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Chow pledges to build 25,000 rentals with city as developer

Don Wall
Chow pledges to build 25,000 rentals with city as developer
CHOW FACEBOOK - Former Toronto city councillor and NDP member of parliament Olivia Chow entered the race for Toronto mayor on April 17. She is pictured earlier this month on the campaign trail.

Second in a series: the Daily Commercial News continues coverage of the Toronto mayoral byelection through the lens of the city’s construction sector with our first profile story of candidate Olivia Chow.


Former mayoral candidate Olivia Chow has emerged as the frontrunner in the Toronto mayors race with polls showing her a full 10 points ahead of closely bunched contenders Mark Saunders, Ana Bailao, Josh Matlow, Brad Bradford and Mitzie Hunter.

Chow, who came third to John Tory in the 2014 mayoral election, is the veteran among the top six with long service as a school trustee, Toronto city councillor and NDP member of parliament.

She suggests her experience in public office will be a significant asset as she anticipates the stickhandling she will have to do to execute her signature policy, getting 25,000 new rental units built through a new City Homes Plan.

Born in Hong Kong in 1957, Chow arrived in Toronto at the age of 13 with her parents to settle in Toronto’s St. James Town.

“The City of Toronto in the ‘70s, ‘80s and ‘90s was into building affordable housing, they built 32,000 units of affordable housing and because I was, at that time, in municipal government I have seen how effective these buildings have been, what the city has done, the benefits it has for seniors, for families, and the entire housing market,” said Chow.

“Those days we did not have people out in the street.”

The City Homes Plan will see the city acting as a developer, building 25,000 rent-controlled homes over eight years with a minimum 7,500 affordable units, including at least 2,500 rent-geared-to-income units, on land the city owns. Most of the funding would come from the federal National Housing Strategy program.

Chow, who was married to the late Jack Layton, the former federal NDP leader, refers to “Layton-Martin budgets” in recalling Layton’s influence with former prime minister Paul Martin.

“I’ve been a member of parliament and I know how to get money,” said Chow. “I know how the federal government works. There was $1.6 billion from the federal government for the cities for building affordable housing.”

Until a decade ago, Chow said, the city was actively providing mixed-income housing. Referring to city-built housing in the St. Lawrence neighbourhood and elsewhere, she said, “The neighbourhood is vibrant, it’s livable.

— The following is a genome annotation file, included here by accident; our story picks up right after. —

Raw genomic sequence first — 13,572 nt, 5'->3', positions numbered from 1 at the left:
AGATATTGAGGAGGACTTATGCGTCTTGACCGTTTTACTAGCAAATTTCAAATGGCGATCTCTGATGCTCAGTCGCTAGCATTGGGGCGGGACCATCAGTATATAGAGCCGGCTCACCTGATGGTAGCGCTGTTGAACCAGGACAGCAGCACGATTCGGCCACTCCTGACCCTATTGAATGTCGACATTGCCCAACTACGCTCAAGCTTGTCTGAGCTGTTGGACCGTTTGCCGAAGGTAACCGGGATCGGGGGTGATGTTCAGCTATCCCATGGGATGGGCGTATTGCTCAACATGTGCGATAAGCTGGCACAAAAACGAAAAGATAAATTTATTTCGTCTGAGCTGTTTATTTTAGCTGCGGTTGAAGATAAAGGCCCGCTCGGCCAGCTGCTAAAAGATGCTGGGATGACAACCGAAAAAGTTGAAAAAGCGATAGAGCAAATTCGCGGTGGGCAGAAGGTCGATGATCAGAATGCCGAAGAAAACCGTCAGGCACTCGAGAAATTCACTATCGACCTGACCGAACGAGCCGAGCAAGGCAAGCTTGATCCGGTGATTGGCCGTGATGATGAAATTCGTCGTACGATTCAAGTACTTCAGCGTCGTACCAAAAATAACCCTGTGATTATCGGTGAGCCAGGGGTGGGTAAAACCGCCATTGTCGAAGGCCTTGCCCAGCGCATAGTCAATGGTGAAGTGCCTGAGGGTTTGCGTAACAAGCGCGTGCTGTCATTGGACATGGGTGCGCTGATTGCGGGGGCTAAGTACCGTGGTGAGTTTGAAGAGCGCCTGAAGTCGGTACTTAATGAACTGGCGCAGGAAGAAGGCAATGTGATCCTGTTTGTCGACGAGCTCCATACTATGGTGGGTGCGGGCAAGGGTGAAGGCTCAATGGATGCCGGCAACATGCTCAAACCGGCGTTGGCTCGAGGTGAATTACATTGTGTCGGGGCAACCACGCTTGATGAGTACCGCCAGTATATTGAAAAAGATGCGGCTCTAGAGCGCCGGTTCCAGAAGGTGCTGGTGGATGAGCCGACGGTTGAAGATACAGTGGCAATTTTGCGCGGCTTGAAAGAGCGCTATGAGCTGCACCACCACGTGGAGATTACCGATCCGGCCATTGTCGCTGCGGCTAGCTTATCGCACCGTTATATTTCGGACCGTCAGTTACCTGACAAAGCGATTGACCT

“It is totally doable. It’s just a lack of political will in the last 10 years that this has not happened.”

Chow has also issued announcements dealing with homelessness, accommodating Scarborough transit users, assisting renters and preserving the Ontario Science Centre as a community asset.

She said her definition of a great city is one in which citizens have a strong sense of belonging, living in strong communities with not just affordable housing but also “all the places that people gather, community centres, parks, libraries, swimming pools, skating rinks, trails, all those places we were aware of during the pandemic.

“A healthy, livable city includes affordability, it includes strong social infrastructure, public spaces, and inclusive of your sense of safety.”

As mayor Chow would call off construction of the Gardiner Expressway overpass between Cherry Street and the Don Valley Parkway, saving money, she believes, with a ground-based roadway and getting 8,000 homes built in the neighbourhood.

She would encourage Metrolinx to be more “consultative,” saying it is “astounding” how the Eglinton LRT keeps missing deadlines; and she would ensure construction contracts are written “tight enough” that builders will suffer major financial penalties if they miss completion deadlines.

As for Ontario Place, Chow said it should be kept as parkland.

“Don’t wreck it with a fancy, luxurious spa that only people who have quite a bit of money can go to. With six or seven storeys it will be an eyesore.”

Chow was speaking on the day Toronto City Council voted to reform zoning to enable the construction of up to four units on single-family properties, a move she praised. She supports more “gentle density” on main avenues and close to transit stations and says permitting must become less complicated, with a “one-stop-shop” approach.

“Right now it’s all over different departments. It’s complicated. It takes too long,” said Chow, enumerating other permitting reforms she wants to see.

“All of those things would help to encourage much faster building. I want to see the city experience a building boom. Because we need it. We’re going to have more people moving into the city, and housing is desperately needed. So let’s get it done faster.”

The 2023 Toronto mayoral byelection will be held June 26.

Follow the author on Twitter @DonWall_DCN.



Read about the other top candidates below

Matlow’s Public Build Toronto would mean a fresh start

Saunders, Hunter tackle Toronto housing crisis

Bailao endorsed as champion for working people

Bradford promises to shake up city hall to get housing built

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